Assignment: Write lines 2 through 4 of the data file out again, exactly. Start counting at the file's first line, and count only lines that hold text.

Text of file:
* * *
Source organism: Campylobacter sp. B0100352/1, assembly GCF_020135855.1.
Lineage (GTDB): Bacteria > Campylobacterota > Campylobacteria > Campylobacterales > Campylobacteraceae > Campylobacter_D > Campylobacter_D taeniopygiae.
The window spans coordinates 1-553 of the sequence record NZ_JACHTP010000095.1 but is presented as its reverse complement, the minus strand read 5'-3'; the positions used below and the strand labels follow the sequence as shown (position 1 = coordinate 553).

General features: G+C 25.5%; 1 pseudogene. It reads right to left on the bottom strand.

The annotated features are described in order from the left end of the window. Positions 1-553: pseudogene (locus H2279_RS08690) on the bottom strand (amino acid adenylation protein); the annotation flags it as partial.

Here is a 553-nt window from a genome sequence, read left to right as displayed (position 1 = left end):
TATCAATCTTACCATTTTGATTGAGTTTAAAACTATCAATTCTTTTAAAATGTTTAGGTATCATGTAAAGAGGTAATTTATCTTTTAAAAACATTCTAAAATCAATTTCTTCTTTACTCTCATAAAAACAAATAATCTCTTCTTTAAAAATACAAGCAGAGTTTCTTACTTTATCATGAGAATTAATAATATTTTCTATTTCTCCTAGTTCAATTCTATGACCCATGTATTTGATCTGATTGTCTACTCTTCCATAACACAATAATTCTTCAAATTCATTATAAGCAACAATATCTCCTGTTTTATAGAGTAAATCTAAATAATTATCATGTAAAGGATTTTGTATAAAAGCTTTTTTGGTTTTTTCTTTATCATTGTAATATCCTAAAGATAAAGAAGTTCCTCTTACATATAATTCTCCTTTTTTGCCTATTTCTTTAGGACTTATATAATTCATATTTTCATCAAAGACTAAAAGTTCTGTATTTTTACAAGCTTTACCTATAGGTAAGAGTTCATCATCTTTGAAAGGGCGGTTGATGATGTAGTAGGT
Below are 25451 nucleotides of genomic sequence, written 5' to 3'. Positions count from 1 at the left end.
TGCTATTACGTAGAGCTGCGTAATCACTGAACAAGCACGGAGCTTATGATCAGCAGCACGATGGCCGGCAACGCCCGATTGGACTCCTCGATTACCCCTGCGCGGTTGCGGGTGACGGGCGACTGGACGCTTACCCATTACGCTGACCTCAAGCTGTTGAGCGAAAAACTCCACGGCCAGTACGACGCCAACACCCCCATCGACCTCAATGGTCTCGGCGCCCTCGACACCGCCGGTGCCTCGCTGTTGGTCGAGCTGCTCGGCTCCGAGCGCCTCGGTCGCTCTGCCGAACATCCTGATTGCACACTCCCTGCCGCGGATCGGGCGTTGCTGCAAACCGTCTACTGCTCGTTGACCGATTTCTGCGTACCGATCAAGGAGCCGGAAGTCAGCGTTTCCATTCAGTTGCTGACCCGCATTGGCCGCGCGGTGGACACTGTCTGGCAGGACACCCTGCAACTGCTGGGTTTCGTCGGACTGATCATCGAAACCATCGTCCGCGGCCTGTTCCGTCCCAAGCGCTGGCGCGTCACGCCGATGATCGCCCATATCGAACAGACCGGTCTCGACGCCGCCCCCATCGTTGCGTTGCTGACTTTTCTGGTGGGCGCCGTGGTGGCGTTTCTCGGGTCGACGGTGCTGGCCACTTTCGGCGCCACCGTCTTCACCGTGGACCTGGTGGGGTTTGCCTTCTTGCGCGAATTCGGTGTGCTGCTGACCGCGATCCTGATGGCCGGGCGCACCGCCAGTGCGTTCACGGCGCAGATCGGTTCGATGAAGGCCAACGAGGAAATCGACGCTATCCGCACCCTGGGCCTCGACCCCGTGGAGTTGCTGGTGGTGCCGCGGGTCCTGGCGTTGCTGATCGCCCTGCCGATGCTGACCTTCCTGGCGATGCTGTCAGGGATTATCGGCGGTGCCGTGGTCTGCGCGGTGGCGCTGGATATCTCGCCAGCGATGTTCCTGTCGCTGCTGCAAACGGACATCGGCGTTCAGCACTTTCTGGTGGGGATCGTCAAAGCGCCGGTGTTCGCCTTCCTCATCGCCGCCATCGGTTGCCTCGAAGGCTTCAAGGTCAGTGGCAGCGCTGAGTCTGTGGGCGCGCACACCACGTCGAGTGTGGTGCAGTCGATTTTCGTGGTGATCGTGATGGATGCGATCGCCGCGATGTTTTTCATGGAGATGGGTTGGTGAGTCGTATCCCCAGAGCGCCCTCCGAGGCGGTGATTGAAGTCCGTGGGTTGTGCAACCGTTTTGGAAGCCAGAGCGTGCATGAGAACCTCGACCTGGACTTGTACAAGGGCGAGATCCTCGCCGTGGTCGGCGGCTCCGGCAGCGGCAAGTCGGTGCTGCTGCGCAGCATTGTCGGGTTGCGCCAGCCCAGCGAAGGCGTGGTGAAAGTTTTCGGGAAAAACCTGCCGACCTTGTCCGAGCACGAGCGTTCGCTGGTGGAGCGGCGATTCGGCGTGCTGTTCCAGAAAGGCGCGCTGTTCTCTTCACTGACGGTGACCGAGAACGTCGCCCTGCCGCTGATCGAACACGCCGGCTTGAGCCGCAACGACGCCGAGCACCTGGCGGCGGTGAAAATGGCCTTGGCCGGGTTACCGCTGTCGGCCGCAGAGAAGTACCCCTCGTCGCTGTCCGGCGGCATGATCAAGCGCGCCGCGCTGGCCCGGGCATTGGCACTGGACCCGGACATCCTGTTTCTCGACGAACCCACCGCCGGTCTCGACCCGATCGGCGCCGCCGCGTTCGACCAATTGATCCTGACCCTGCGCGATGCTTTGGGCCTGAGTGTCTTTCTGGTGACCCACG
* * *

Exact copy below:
Lineage (GTDB): Bacteria > Campylobacterota > Campylobacteria > Campylobacterales > Campylobacteraceae > Campylobacter_D > Campylobacter_D taeniopygiae.
The window spans coordinates 1-553 of the sequence record NZ_JACHTP010000095.1 but is presented as its reverse complement, the minus strand read 5'-3'; the positions used below and the strand labels follow the sequence as shown (position 1 = coordinate 553).

General features: G+C 25.5%; 1 pseudogene. It reads right to left on the bottom strand.